There’s no confusion about death rates. Diseases affected by unhealthy eating are the leading causes of death in the United States. In fact, poor dietary factors have now surpassed tobacco use as the leading lifestyle choice that causes death. That is, aside from unfortunate accidents and some cancers, major portions of the top risks of death are within our control.
What we eat matters. As a human race, we have the knowledge about what is more harmful and what is more helpful to eat when it comes to our physical, mental and, yes, even our emotional, health. Nutrition research is not perfect, but it’s not insignificant either. In fact, the evidence about certain eating patterns, whether beneficial or harmful, just continues to grow with consistent outcomes. So how can we know so much, yet redundantly claim to know so little about nutrition?
Well, eating is complex. Our food and beverage choices are impacted by more factors than anything else we encounter on a daily basis. So many people claim to be confused about what healthy eating looks like, simply because the debate, history, politics and reporting of what healthy eating looks like is confusing. Despite what research shows, headlines seem to ping-pong and media outlets love clickbait and controversy.
No nutrition topic has been studied more than the impact on human health of vegetables, fruits, grains, nuts and other plant-based foods (and diets with stable intake of these). Consistent evidence supports, specifically, a whole food, plant-based diet as one of the most important factors associated with a long, healthy life while minimizing disease risk.
But confusion rose to new heights when a recent controversial study printed in the Annals of Internal Medicine undermined the plethora of research that highlights the health benefits of plant-based eating and concluded that adults should continue to eat their current consumption of processed and red meat, without any input from nutrition experts nor an explanation of how much is OK (“current consumption” can mean so many different things). This was confusing advice to digest—for consumers, scientists, nutrition experts and basically everyone. The study runs the risk of deep confusion – consumers who read this study’s conclusion will believe they can eat as much red and processed meat as they want without any ill effect on their personal health, not to mention any ill impact on planetary health.
The root issue of this recent controversy is the claim that nutrition science and methodology for studying the impact of food on human health is weak and wrong. That is at the center of the AIM study’s claim, which cited several systematic reviews, which—interestingly—all showed decreases in diseases, such as heart disease, Type 2 diabetes and certain cancers, when people reduced their meat intake. These outcomes, the researchers said, were “weak recommendations based on low-certainty evidence” because much of it was observational research. But instead of saying that their research was inconclusive, the researchers did something preposterous in the world of science: They recommended that low (not the absence of, just low) evidence of the health benefits of reducing meat consumption meant that people should just eat their “current” levels of meat.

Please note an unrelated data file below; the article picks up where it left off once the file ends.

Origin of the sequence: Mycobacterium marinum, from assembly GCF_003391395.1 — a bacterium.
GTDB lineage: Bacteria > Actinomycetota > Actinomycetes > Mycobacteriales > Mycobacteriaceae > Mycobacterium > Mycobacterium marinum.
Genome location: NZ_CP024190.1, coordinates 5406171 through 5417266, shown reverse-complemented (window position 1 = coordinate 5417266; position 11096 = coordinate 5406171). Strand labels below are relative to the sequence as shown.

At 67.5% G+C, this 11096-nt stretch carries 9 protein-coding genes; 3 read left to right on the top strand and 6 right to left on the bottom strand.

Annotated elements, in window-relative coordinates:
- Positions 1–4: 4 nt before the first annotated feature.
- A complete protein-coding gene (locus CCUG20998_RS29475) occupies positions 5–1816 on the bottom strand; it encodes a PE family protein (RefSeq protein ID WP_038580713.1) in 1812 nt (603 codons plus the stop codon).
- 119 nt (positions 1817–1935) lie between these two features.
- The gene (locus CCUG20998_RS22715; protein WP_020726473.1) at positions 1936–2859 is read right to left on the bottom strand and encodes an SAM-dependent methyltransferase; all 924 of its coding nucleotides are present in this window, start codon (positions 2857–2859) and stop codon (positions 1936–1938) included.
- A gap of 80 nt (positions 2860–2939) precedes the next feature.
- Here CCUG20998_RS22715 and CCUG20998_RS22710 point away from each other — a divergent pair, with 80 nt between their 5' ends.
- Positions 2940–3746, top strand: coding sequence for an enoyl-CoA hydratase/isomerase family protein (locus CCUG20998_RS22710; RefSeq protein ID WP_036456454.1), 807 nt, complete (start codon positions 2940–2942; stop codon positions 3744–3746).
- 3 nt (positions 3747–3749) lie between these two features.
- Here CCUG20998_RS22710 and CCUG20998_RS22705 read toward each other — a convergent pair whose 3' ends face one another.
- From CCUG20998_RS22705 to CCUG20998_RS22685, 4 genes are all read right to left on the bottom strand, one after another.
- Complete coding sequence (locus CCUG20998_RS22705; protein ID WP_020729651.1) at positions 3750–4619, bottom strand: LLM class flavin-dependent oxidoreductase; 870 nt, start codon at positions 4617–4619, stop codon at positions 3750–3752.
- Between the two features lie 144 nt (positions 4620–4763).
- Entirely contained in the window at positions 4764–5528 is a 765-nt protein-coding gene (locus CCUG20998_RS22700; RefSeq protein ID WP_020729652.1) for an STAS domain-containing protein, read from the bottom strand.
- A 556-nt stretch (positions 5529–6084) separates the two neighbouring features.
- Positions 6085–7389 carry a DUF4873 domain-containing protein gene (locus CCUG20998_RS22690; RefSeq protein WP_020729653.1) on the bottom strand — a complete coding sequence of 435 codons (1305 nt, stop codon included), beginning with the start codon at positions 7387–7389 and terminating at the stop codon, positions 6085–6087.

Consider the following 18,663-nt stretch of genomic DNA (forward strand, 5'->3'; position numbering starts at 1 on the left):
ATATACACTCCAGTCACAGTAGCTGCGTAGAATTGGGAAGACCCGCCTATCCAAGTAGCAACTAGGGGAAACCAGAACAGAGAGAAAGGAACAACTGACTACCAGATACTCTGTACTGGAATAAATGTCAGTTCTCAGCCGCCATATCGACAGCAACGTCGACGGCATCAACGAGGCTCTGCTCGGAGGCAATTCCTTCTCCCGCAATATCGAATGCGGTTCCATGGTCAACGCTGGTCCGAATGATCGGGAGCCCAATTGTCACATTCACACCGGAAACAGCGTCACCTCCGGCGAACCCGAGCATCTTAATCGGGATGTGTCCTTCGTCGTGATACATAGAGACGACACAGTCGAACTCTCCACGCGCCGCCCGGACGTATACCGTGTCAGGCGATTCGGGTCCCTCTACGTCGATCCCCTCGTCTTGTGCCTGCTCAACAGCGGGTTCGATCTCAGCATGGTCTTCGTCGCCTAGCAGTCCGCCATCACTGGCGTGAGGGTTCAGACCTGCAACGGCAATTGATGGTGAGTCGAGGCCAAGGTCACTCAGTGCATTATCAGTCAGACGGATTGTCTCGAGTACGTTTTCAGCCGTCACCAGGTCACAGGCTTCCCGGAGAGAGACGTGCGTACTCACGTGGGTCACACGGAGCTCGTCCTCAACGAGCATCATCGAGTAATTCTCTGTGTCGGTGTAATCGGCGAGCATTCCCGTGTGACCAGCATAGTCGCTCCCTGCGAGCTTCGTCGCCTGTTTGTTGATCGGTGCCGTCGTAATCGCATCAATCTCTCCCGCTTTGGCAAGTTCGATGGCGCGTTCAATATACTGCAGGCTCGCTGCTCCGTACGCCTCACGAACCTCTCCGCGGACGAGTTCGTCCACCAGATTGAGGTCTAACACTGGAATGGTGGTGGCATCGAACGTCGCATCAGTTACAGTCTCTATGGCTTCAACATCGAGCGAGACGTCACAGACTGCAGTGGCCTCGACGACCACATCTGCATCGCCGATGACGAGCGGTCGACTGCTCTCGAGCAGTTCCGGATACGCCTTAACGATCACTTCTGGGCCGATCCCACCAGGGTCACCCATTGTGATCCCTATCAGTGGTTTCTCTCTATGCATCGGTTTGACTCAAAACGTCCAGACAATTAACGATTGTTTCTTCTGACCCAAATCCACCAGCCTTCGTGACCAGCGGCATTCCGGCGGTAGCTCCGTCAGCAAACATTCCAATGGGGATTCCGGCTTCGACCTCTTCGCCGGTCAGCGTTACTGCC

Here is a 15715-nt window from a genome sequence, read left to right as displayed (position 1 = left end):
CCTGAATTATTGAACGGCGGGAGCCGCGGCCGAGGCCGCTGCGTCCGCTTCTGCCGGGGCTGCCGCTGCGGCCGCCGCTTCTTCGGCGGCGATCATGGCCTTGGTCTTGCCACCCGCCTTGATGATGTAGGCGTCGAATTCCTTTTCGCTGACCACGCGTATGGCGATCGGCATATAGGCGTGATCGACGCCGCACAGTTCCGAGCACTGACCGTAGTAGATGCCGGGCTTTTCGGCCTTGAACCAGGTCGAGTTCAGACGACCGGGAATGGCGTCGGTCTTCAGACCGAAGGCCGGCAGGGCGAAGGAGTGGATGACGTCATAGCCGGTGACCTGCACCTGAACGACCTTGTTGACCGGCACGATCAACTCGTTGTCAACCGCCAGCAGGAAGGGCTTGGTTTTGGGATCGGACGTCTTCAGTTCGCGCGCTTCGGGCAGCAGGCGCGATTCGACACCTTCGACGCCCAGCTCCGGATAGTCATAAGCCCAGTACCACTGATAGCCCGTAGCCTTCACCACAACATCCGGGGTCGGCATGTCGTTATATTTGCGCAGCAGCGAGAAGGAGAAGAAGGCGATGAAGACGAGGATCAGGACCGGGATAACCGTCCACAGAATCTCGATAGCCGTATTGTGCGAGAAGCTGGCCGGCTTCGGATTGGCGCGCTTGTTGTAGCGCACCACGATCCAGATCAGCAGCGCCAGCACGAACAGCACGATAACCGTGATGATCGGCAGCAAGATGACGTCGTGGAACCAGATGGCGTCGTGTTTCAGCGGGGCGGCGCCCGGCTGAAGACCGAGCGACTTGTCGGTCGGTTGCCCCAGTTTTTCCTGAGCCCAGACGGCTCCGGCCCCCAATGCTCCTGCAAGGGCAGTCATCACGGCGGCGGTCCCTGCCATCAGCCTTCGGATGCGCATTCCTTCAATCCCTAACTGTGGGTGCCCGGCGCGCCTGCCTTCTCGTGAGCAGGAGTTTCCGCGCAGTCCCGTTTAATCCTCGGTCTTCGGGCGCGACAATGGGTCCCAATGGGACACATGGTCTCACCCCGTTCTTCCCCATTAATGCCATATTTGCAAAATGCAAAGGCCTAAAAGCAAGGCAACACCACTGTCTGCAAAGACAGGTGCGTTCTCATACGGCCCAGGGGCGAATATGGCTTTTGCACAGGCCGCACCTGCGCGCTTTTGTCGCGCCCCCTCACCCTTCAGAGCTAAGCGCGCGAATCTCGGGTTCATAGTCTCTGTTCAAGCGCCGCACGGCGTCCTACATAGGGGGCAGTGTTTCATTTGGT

All of the research they reviewed consistently—and with statistical significance—echoed that there are harms of eating more rather than less meat. Some consumers eat two servings of meat in a week while others eat 20. Does that make a difference? Of course it does! Does how that meat is raised, fed, processed and cooked make a difference? Of course it does! Also confusing was the omission of some extremely large studies that showed disease decline with plant-based eating that the researchers chose not to include in their systematic review. The reason? They were too large.
But again, the group of researcher-statisticians involved in the AIM study—through their systematic review and meta-analysis—found entirely consistent, clinically meaningful, statistically significant adverse effects of eating more versus less red and processed meat on all-cause mortality, cardiovascular disease, cancer and Type 2 diabetes. Yet, instead of recommending people eat less, they recommended that people eat their “current” intake of red and processed meat.
Where does this leave you when you’re making decisions about what to eat in your quest for health? You have to rely of the biggest pools of data and consistency in the evidence, as well as do the work to become a more intuitive eater (that is, truly listen to and watch your body).
So what is the most compelling, evidenced-based research that supports plant-based eating? Here are a few standouts:
Diabetes Prevention Program (The DPP Study) This randomized, controlled clinical trial was conducted at 27 clinical centers around the U.S. from 1996 to 2001. The trial enrolled 3,234 participants; 55% were Caucasian, and 45% were from minority groups at high risk for the disease, including African American, Alaska Native, American Indian, Asian American, Hispanic/Latino or Pacific Islander. Participants were assigned to either a Lifestyle Change Group (with intensive training on diet and physical activity), a Metformin Group (with medication and standard advice about diet and physical activity) or a Placebo Group (with placebo medication and standard advice about diet and physical activity).